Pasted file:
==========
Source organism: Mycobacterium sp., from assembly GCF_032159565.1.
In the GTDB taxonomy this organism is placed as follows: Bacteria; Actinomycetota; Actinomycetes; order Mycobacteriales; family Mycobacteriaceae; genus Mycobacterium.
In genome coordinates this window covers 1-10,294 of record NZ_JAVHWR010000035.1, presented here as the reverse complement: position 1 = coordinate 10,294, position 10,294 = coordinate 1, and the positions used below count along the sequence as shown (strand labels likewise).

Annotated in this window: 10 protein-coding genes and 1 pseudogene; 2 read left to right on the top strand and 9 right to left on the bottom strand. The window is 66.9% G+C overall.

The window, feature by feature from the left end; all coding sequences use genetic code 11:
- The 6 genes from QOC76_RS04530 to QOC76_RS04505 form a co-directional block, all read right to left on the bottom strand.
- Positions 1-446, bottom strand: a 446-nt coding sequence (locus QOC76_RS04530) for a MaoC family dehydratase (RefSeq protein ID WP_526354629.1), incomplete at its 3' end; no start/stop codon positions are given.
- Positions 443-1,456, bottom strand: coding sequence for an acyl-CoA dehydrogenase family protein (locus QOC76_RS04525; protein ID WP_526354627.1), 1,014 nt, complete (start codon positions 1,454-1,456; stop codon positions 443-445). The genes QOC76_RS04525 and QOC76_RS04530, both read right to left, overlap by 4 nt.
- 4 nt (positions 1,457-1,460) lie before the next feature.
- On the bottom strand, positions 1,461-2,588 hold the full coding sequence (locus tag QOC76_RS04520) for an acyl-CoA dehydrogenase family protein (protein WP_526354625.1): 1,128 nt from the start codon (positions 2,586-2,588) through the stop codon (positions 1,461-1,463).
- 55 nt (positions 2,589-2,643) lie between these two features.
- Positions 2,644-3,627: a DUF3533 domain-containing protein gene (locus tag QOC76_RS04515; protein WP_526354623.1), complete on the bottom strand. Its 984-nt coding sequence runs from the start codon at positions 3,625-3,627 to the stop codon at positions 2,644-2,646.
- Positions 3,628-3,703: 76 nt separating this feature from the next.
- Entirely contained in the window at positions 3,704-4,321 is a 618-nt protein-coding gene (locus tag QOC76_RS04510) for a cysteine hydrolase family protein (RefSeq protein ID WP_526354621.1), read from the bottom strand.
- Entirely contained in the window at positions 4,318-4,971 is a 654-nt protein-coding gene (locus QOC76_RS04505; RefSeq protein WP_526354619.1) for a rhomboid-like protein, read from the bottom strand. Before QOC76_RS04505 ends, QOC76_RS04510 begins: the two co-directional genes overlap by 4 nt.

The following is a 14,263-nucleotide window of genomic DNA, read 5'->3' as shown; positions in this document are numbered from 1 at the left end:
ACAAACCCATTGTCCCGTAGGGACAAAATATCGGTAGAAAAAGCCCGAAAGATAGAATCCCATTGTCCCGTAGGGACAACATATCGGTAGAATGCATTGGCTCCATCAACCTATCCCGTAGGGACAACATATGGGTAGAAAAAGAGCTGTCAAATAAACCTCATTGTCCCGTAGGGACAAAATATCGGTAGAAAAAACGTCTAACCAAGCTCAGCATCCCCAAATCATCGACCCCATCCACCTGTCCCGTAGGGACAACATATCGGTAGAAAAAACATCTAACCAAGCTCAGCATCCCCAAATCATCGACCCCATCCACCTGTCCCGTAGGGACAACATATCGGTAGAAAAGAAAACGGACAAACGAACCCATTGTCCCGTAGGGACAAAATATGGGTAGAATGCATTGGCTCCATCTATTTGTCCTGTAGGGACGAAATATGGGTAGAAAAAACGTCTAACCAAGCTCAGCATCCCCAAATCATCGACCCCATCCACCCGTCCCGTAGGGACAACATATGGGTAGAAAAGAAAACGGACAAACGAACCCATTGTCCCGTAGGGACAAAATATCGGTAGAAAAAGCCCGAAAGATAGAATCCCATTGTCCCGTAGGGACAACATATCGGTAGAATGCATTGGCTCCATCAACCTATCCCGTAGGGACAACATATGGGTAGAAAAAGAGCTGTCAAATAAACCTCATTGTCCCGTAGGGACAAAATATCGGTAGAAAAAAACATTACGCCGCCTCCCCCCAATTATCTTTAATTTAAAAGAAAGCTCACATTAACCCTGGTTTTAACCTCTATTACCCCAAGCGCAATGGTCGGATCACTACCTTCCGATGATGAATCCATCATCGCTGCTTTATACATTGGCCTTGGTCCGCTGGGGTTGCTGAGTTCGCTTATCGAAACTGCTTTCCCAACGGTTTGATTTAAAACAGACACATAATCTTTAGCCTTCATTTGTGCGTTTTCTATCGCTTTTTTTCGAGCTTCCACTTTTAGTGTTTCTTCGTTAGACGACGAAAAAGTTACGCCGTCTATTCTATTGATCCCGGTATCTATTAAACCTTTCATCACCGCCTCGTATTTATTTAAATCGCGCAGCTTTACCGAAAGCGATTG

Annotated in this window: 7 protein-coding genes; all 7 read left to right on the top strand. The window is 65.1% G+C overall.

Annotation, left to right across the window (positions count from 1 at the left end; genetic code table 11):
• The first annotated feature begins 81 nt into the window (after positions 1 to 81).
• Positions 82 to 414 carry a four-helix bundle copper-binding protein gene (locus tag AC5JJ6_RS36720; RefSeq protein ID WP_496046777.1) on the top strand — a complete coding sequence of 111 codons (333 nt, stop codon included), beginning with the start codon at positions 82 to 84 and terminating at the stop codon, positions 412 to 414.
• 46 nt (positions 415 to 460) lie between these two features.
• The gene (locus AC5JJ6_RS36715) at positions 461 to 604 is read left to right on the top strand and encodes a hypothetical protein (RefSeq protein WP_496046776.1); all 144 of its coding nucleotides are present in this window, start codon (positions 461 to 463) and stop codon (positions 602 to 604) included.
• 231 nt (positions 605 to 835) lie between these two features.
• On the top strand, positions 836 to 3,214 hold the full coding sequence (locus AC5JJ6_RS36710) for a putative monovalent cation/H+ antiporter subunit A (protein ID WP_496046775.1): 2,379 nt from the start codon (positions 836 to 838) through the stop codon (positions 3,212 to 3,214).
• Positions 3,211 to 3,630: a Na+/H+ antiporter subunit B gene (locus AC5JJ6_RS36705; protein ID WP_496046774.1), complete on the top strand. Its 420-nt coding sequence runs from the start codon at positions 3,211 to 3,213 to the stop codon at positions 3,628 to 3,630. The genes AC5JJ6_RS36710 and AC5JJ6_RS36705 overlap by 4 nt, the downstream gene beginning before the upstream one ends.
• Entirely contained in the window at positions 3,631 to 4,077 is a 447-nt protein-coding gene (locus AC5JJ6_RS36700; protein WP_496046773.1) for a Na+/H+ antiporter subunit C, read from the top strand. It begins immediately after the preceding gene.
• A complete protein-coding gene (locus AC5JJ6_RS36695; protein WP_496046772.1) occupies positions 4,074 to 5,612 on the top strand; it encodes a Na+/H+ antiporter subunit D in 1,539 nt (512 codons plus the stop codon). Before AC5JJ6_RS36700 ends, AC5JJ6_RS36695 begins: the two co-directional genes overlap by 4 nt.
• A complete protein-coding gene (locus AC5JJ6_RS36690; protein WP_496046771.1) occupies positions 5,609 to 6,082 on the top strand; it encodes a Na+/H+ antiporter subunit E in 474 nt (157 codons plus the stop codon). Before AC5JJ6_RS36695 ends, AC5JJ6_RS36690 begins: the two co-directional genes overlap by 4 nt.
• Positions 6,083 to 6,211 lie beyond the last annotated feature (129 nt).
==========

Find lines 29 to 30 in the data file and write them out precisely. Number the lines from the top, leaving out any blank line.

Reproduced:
• A complete protein-coding gene (locus AC5JJ6_RS36690; protein WP_496046771.1) occupies positions 5,609 to 6,082 on the top strand; it encodes a Na+/H+ antiporter subunit E in 474 nt (157 codons plus the stop codon). Before AC5JJ6_RS36695 ends, AC5JJ6_RS36690 begins: the two co-directional genes overlap by 4 nt.
• Positions 6,083 to 6,211 lie beyond the last annotated feature (129 nt).